Studying in the UK – Irish students and higher education mobility

Britain has long been the university destination for Irish students wishing to study outside of the Republic. The quality of its education system and the obvious advantage of a shared language make it an attractive option for Irish students. 

A recent study jointly commissioned by British Council Ireland and the British Embassy in Dublin analysed patterns and trends in higher education mobility between Ireland and the UK.  

This article analyses the findings of the report and asks what drives Irish students (both undergraduate and postgraduate) to choose the UK as a university destination?

 

Common Travel Area and Education  

The Common Travel Area gives Irish and UK citizens the right to access all levels of education and training, and associated student support, in each other’s state.  

This means that Irish students wishing to study in Britain have access to the same education rights as citizens of the UK, subject to residency criteria. 

You must be resident in Ireland or the UK for 3 years before the start of your course to be eligible under the CTA. 

 

Declining numbers of EU enrolments

Despite assurances provided by the Common Travel Area agreement, Britain’s departure from the EU seems to have slightly impacted the number of enrolments by Irish students at UK universities.  

In the 2014/2015 academic year, there were 10,980 Irish students in UK universities, accounting for 2% of all international students and 9 percent of all students from the EU. 

Fast forward to 2021/2022 and there was a decrease of 0.5% in the number of students from Ireland. This number of 9,855 accounted for 1.5% of all international students and 6 percent of all EU students. 

According to ICEF Monitor, EU students in UK universities fell by 21.4% – and 53% fewer first-year students came from the EU compared with the previous academic year. 

The report further revealed that enrolment decreases from top markets Italy, France, Germany, and Greece have been particularly acute.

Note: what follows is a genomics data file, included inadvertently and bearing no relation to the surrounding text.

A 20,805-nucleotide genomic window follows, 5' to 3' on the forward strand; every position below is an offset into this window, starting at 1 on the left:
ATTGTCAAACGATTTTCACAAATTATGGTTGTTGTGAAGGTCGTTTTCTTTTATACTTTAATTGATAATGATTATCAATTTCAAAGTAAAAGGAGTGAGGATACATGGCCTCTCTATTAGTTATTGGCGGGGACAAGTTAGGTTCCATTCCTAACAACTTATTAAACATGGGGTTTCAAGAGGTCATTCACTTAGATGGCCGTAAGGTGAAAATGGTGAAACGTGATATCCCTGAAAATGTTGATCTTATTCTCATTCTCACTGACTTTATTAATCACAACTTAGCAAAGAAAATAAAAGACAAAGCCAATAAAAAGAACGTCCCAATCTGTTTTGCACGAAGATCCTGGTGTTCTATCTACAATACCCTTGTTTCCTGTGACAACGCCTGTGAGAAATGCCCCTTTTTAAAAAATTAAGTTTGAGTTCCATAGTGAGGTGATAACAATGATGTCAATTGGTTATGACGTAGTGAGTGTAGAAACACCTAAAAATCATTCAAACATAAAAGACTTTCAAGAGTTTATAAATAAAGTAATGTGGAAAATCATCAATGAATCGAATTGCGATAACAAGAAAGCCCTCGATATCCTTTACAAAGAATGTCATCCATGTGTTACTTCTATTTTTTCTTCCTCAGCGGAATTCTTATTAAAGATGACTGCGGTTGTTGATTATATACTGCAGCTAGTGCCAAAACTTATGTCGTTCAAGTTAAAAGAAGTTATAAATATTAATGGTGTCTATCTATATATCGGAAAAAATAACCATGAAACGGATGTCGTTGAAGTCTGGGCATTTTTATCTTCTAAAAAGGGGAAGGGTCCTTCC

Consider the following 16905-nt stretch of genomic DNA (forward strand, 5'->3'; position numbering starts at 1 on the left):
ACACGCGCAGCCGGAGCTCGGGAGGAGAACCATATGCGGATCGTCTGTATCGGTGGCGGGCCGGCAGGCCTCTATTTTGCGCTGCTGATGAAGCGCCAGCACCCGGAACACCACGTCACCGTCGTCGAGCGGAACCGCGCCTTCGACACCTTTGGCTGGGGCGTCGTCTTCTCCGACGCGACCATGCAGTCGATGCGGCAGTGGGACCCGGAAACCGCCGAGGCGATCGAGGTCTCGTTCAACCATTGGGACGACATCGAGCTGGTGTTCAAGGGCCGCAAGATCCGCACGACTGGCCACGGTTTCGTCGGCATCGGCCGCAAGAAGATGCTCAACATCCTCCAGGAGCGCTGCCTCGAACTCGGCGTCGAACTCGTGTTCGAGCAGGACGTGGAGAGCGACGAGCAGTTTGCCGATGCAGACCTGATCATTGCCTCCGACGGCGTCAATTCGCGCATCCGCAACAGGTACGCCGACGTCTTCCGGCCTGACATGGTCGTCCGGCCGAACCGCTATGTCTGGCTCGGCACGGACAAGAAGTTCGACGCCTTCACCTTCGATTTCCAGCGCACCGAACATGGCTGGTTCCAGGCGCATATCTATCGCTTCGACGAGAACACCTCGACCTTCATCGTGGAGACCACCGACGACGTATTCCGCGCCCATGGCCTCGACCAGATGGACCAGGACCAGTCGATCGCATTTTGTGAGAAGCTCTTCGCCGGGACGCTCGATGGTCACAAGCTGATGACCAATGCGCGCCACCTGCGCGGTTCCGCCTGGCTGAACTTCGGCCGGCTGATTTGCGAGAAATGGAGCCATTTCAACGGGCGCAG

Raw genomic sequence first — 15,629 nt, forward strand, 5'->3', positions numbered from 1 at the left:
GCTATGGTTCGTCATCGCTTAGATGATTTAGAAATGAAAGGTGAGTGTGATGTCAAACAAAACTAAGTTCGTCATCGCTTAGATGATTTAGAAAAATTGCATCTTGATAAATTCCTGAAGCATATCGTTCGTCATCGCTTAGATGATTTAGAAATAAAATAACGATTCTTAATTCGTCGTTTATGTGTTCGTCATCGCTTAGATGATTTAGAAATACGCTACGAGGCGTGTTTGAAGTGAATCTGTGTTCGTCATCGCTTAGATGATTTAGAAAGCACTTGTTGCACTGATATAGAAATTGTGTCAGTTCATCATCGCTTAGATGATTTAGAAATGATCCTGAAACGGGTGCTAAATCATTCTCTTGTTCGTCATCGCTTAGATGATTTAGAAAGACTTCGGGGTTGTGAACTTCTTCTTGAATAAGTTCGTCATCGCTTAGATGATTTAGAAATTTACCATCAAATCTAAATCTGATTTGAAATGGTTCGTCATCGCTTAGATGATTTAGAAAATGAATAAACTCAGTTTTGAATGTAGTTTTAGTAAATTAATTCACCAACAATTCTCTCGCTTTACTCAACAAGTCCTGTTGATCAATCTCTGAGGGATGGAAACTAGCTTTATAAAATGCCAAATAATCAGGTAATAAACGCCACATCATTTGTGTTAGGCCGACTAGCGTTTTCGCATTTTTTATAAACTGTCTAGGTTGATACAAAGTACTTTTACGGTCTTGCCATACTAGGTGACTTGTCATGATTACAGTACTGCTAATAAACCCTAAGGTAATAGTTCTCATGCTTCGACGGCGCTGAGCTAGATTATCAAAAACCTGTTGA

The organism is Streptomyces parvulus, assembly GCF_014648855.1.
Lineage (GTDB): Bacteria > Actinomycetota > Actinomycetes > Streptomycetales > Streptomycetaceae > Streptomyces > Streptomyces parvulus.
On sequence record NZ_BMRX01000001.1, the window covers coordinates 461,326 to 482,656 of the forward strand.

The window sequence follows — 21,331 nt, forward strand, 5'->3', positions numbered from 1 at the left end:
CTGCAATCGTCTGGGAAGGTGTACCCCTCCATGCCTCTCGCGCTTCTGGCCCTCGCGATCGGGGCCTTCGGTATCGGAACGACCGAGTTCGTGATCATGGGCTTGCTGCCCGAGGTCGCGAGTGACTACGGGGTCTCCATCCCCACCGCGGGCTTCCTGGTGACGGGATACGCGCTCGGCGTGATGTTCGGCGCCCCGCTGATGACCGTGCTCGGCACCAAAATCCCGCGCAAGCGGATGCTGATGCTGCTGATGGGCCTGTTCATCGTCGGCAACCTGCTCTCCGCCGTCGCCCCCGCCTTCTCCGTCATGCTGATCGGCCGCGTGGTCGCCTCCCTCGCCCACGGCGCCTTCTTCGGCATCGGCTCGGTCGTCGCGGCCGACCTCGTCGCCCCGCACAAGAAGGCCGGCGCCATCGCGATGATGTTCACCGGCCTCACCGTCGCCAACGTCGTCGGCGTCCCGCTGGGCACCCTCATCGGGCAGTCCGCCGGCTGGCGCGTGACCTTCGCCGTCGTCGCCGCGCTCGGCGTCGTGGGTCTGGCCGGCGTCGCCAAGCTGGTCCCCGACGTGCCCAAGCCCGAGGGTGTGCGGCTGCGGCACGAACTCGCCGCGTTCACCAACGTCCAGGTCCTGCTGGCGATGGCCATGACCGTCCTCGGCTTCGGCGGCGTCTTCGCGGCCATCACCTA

Since Britain formally left the European Union, changes to visa requirements and uncertainty around employment rights for EU citizens coupled with increased costs for students have had a negative impact on the number of EU students enrolling in the UK since 2021. 

 

Ireland bucking the trend

A HESA report revealed that Ireland is bucking the trend when it comes to newly recruited students in the UK.  

Ireland now stands as the 5th most important sending country amongst EU states. 

Figure 1 Total student EU enrolment in UK universities 2021/2022 

CountryNo. of Students
France11870
Italy11320
Spain10330
Germany9915
Ireland9855

Source: hesa 

 

A recommitment to the Common Travel Agreement by both the governments of Ireland and the UK, reaffirmed in May 2019, provided clarity on pertinent issues for Irish students. 

In particular, students from Ireland continue to qualify for ‘home fee’ status in the UK and the non-requirement for a visa or related paperwork is contributing to the continuation of Irish student applications to UK universities. 

Figure 2 Irish Students studying in the UK 2014 -2022 

2014/152015/162016/172017/182018/192019/202020/212021/22
All undergraduate59155700568555555460508053405650
All postgraduate50654635447541804275405544002275
TOTAL10980103351016097359735973597409855

 

Source: HESA 

 

 

Where are Irish students studying in the UK?

Undergraduate students 

The British Council Study revealed that in line with the preferences of students from other countries of the EU, Irish undergraduate students favour England as a destination. 

Students studying in England are spread throughout with concentrations in the following regions 

  • London 26%
  • The Southeast 15%
  • The Northwest 15%

Over 80 percent of students from the EU favour England as a destination. Given the popularity of Northern Ireland and Scotland for Irish students, England as a chosen destination amongst students from Ireland stands at only 50%.

The number of Irish students in Scotland has decreased slightly in the last year which may be attributed to the fact that fees were introduced for Irish students from 2021/2022 onwards. 

In the same period (2021/2022) the number of students studying in Northern Ireland increased slightly. Students from Ireland account for 89 percent of EU students and 13% of international students in Northern Ireland. 

The latest figures for the number of Irish students studying in Wales stand at 4% and show a decrease from 575 in 2014/2015 to 335 in 2021/2022. 

 

Postgraduate Students 

Postgraduate students from Ireland also prefer England as a destination with 58 percent choosing to study here. 

London is the most popular area with 20% concentrated here. Also mentioned as significant cluster areas were the North-west, Southeast, and East. 

The study also revealed that 21% of postgraduate students from Ireland studying in the UK are studying in Northern Ireland and account for 86% of the region’s EU postgraduate students. 

18% of postgraduate students from Ireland are studying in Scotland, having increased in 2020/2021 and dropping slightly in 2021/2022. 

2014/152015/162016/172017/182018/192019/202020/212021/22